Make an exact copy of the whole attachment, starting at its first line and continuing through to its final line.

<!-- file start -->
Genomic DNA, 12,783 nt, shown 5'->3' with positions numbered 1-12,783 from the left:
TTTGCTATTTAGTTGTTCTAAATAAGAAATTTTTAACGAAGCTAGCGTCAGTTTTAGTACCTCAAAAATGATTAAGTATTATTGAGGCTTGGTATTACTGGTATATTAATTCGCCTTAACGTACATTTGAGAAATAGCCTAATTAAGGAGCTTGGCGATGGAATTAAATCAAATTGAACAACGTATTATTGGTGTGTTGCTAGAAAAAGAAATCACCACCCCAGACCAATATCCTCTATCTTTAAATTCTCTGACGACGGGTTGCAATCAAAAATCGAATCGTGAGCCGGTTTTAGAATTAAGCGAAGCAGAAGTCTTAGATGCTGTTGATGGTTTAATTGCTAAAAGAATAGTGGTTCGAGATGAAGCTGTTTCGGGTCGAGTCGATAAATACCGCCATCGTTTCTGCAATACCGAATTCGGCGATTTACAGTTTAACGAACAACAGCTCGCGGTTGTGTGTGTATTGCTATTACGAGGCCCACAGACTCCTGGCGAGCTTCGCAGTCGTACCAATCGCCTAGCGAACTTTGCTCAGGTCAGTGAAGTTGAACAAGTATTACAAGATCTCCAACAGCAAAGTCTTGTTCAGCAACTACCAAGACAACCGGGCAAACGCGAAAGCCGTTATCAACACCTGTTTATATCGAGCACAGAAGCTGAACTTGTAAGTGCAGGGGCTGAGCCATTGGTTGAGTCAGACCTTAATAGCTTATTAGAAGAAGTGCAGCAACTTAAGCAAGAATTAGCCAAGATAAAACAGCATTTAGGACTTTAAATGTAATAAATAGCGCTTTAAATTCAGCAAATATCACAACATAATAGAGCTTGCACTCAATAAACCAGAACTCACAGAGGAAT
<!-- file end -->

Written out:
Genomic DNA, 12,783 nt, shown 5'->3' with positions numbered 1-12,783 from the left:
TTTGCTATTTAGTTGTTCTAAATAAGAAATTTTTAACGAAGCTAGCGTCAGTTTTAGTACCTCAAAAATGATTAAGTATTATTGAGGCTTGGTATTACTGGTATATTAATTCGCCTTAACGTACATTTGAGAAATAGCCTAATTAAGGAGCTTGGCGATGGAATTAAATCAAATTGAACAACGTATTATTGGTGTGTTGCTAGAAAAAGAAATCACCACCCCAGACCAATATCCTCTATCTTTAAATTCTCTGACGACGGGTTGCAATCAAAAATCGAATCGTGAGCCGGTTTTAGAATTAAGCGAAGCAGAAGTCTTAGATGCTGTTGATGGTTTAATTGCTAAAAGAATAGTGGTTCGAGATGAAGCTGTTTCGGGTCGAGTCGATAAATACCGCCATCGTTTCTGCAATACCGAATTCGGCGATTTACAGTTTAACGAACAACAGCTCGCGGTTGTGTGTGTATTGCTATTACGAGGCCCACAGACTCCTGGCGAGCTTCGCAGTCGTACCAATCGCCTAGCGAACTTTGCTCAGGTCAGTGAAGTTGAACAAGTATTACAAGATCTCCAACAGCAAAGTCTTGTTCAGCAACTACCAAGACAACCGGGCAAACGCGAAAGCCGTTATCAACACCTGTTTATATCGAGCACAGAAGCTGAACTTGTAAGTGCAGGGGCTGAGCCATTGGTTGAGTCAGACCTTAATAGCTTATTAGAAGAAGTGCAGCAACTTAAGCAAGAATTAGCCAAGATAAAACAGCATTTAGGACTTTAAATGTAATAAATAGCGCTTTAAATTCAGCAAATATCACAACATAATAGAGCTTGCACTCAATAAACCAGAACTCACAGAGGAAT